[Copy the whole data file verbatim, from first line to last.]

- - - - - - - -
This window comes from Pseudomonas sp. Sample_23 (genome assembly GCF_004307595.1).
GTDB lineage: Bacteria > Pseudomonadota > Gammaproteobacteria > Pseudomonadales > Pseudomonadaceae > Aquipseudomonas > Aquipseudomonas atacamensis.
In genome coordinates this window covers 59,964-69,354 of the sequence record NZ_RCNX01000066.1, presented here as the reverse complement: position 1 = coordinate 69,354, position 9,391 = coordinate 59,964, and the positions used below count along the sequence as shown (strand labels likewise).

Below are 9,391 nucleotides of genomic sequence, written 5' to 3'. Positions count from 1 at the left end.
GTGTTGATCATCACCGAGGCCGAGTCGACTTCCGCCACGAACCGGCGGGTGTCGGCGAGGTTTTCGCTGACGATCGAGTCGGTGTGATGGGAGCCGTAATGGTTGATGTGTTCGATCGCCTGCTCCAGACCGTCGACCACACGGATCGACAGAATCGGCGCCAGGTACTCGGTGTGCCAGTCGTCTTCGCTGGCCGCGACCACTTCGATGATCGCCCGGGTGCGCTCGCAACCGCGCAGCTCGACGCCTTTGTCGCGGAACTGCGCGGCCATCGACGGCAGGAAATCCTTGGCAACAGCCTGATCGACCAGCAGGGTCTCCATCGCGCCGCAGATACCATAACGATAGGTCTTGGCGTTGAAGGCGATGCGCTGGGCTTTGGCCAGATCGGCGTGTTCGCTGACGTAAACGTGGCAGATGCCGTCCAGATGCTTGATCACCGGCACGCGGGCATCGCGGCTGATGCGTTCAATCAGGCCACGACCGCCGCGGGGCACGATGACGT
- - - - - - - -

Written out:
This window comes from Pseudomonas sp. Sample_23 (genome assembly GCF_004307595.1).
GTDB lineage: Bacteria > Pseudomonadota > Gammaproteobacteria > Pseudomonadales > Pseudomonadaceae > Aquipseudomonas > Aquipseudomonas atacamensis.
In genome coordinates this window covers 59,964-69,354 of the sequence record NZ_RCNX01000066.1, presented here as the reverse complement: position 1 = coordinate 69,354, position 9,391 = coordinate 59,964, and the positions used below count along the sequence as shown (strand labels likewise).

Below are 9,391 nucleotides of genomic sequence, written 5' to 3'. Positions count from 1 at the left end.
GTGTTGATCATCACCGAGGCCGAGTCGACTTCCGCCACGAACCGGCGGGTGTCGGCGAGGTTTTCGCTGACGATCGAGTCGGTGTGATGGGAGCCGTAATGGTTGATGTGTTCGATCGCCTGCTCCAGACCGTCGACCACACGGATCGACAGAATCGGCGCCAGGTACTCGGTGTGCCAGTCGTCTTCGCTGGCCGCGACCACTTCGATGATCGCCCGGGTGCGCTCGCAACCGCGCAGCTCGACGCCTTTGTCGCGGAACTGCGCGGCCATCGACGGCAGGAAATCCTTGGCAACAGCCTGATCGACCAGCAGGGTCTCCATCGCGCCGCAGATACCATAACGATAGGTCTTGGCGTTGAAGGCGATGCGCTGGGCTTTGGCCAGATCGGCGTGTTCGCTGACGTAAACGTGGCAGATGCCGTCCAGATGCTTGATCACCGGCACGCGGGCATCGCGGCTGATGCGTTCAATCAGGCCACGACCGCCGCGGGGCACGATGACGT